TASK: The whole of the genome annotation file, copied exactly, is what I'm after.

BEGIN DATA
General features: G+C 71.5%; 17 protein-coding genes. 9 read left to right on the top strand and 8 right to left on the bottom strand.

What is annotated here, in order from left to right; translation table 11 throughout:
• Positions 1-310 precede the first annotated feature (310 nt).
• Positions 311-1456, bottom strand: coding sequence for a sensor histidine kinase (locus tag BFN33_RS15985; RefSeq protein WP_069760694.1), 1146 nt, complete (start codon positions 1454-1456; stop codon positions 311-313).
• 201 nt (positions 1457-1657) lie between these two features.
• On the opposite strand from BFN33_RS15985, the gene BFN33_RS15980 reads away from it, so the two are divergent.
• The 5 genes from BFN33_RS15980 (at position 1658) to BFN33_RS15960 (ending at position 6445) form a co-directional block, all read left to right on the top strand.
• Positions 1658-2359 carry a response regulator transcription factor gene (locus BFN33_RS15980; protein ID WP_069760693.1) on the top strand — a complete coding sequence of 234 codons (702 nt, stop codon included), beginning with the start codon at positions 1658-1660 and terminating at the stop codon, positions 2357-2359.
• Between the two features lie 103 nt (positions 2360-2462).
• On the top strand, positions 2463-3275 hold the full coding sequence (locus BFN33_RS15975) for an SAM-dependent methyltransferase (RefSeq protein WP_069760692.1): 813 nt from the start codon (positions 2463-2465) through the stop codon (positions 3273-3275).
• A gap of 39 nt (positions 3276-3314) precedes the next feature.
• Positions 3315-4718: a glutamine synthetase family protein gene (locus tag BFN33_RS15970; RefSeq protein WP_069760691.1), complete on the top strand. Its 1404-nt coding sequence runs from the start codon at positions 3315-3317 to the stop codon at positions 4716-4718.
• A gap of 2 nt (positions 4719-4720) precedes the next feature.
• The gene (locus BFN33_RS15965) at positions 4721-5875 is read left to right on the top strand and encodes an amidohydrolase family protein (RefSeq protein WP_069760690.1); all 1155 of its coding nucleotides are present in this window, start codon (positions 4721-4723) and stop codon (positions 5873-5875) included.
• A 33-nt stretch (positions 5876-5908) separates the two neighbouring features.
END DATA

General features: G+C 71.5%; 17 protein-coding genes. 9 read left to right on the top strand and 8 right to left on the bottom strand.

What is annotated here, in order from left to right; translation table 11 throughout:
• Positions 1-310 precede the first annotated feature (310 nt).
• Positions 311-1456, bottom strand: coding sequence for a sensor histidine kinase (locus tag BFN33_RS15985; RefSeq protein WP_069760694.1), 1146 nt, complete (start codon positions 1454-1456; stop codon positions 311-313).
• 201 nt (positions 1457-1657) lie between these two features.
• On the opposite strand from BFN33_RS15985, the gene BFN33_RS15980 reads away from it, so the two are divergent.
• The 5 genes from BFN33_RS15980 (at position 1658) to BFN33_RS15960 (ending at position 6445) form a co-directional block, all read left to right on the top strand.
• Positions 1658-2359 carry a response regulator transcription factor gene (locus BFN33_RS15980; protein ID WP_069760693.1) on the top strand — a complete coding sequence of 234 codons (702 nt, stop codon included), beginning with the start codon at positions 1658-1660 and terminating at the stop codon, positions 2357-2359.
• Between the two features lie 103 nt (positions 2360-2462).
• On the top strand, positions 2463-3275 hold the full coding sequence (locus BFN33_RS15975) for an SAM-dependent methyltransferase (RefSeq protein WP_069760692.1): 813 nt from the start codon (positions 2463-2465) through the stop codon (positions 3273-3275).
• A gap of 39 nt (positions 3276-3314) precedes the next feature.
• Positions 3315-4718: a glutamine synthetase family protein gene (locus tag BFN33_RS15970; RefSeq protein WP_069760691.1), complete on the top strand. Its 1404-nt coding sequence runs from the start codon at positions 3315-3317 to the stop codon at positions 4716-4718.
• A gap of 2 nt (positions 4719-4720) precedes the next feature.
• The gene (locus BFN33_RS15965) at positions 4721-5875 is read left to right on the top strand and encodes an amidohydrolase family protein (RefSeq protein WP_069760690.1); all 1155 of its coding nucleotides are present in this window, start codon (positions 4721-4723) and stop codon (positions 5873-5875) included.
• A 33-nt stretch (positions 5876-5908) separates the two neighbouring features.